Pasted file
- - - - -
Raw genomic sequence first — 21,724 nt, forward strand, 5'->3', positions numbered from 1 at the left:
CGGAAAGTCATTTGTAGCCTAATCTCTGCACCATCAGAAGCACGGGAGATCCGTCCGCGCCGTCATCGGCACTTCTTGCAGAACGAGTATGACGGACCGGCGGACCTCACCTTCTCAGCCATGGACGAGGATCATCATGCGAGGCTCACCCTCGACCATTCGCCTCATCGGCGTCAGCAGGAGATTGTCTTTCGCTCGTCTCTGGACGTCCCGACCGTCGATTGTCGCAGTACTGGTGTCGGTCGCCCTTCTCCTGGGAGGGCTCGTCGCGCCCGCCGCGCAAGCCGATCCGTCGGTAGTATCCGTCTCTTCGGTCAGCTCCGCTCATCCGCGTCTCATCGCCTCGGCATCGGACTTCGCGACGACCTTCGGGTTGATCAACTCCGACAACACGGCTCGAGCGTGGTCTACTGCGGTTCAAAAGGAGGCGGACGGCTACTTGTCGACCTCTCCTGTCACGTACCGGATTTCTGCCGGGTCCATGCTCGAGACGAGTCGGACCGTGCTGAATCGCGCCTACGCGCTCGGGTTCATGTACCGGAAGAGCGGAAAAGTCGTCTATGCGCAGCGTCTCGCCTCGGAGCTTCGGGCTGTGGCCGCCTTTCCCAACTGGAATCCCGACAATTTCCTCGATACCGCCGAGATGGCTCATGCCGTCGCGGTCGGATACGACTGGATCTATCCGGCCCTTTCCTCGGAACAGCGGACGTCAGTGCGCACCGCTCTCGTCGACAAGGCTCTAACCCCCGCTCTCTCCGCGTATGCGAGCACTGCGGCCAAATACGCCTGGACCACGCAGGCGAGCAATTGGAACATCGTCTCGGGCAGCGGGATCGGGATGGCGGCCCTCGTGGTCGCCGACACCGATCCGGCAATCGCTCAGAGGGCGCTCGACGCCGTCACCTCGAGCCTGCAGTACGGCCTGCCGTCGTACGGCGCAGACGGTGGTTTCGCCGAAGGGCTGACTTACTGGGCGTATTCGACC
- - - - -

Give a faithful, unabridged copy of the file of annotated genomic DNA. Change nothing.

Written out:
Raw genomic sequence first — 21,724 nt, forward strand, 5'->3', positions numbered from 1 at the left:
CGGAAAGTCATTTGTAGCCTAATCTCTGCACCATCAGAAGCACGGGAGATCCGTCCGCGCCGTCATCGGCACTTCTTGCAGAACGAGTATGACGGACCGGCGGACCTCACCTTCTCAGCCATGGACGAGGATCATCATGCGAGGCTCACCCTCGACCATTCGCCTCATCGGCGTCAGCAGGAGATTGTCTTTCGCTCGTCTCTGGACGTCCCGACCGTCGATTGTCGCAGTACTGGTGTCGGTCGCCCTTCTCCTGGGAGGGCTCGTCGCGCCCGCCGCGCAAGCCGATCCGTCGGTAGTATCCGTCTCTTCGGTCAGCTCCGCTCATCCGCGTCTCATCGCCTCGGCATCGGACTTCGCGACGACCTTCGGGTTGATCAACTCCGACAACACGGCTCGAGCGTGGTCTACTGCGGTTCAAAAGGAGGCGGACGGCTACTTGTCGACCTCTCCTGTCACGTACCGGATTTCTGCCGGGTCCATGCTCGAGACGAGTCGGACCGTGCTGAATCGCGCCTACGCGCTCGGGTTCATGTACCGGAAGAGCGGAAAAGTCGTCTATGCGCAGCGTCTCGCCTCGGAGCTTCGGGCTGTGGCCGCCTTTCCCAACTGGAATCCCGACAATTTCCTCGATACCGCCGAGATGGCTCATGCCGTCGCGGTCGGATACGACTGGATCTATCCGGCCCTTTCCTCGGAACAGCGGACGTCAGTGCGCACCGCTCTCGTCGACAAGGCTCTAACCCCCGCTCTCTCCGCGTATGCGAGCACTGCGGCCAAATACGCCTGGACCACGCAGGCGAGCAATTGGAACATCGTCTCGGGCAGCGGGATCGGGATGGCGGCCCTCGTGGTCGCCGACACCGATCCGGCAATCGCTCAGAGGGCGCTCGACGCCGTCACCTCGAGCCTGCAGTACGGCCTGCCGTCGTACGGCGCAGACGGTGGTTTCGCCGAAGGGCTGACTTACTGGGCGTATTCGACC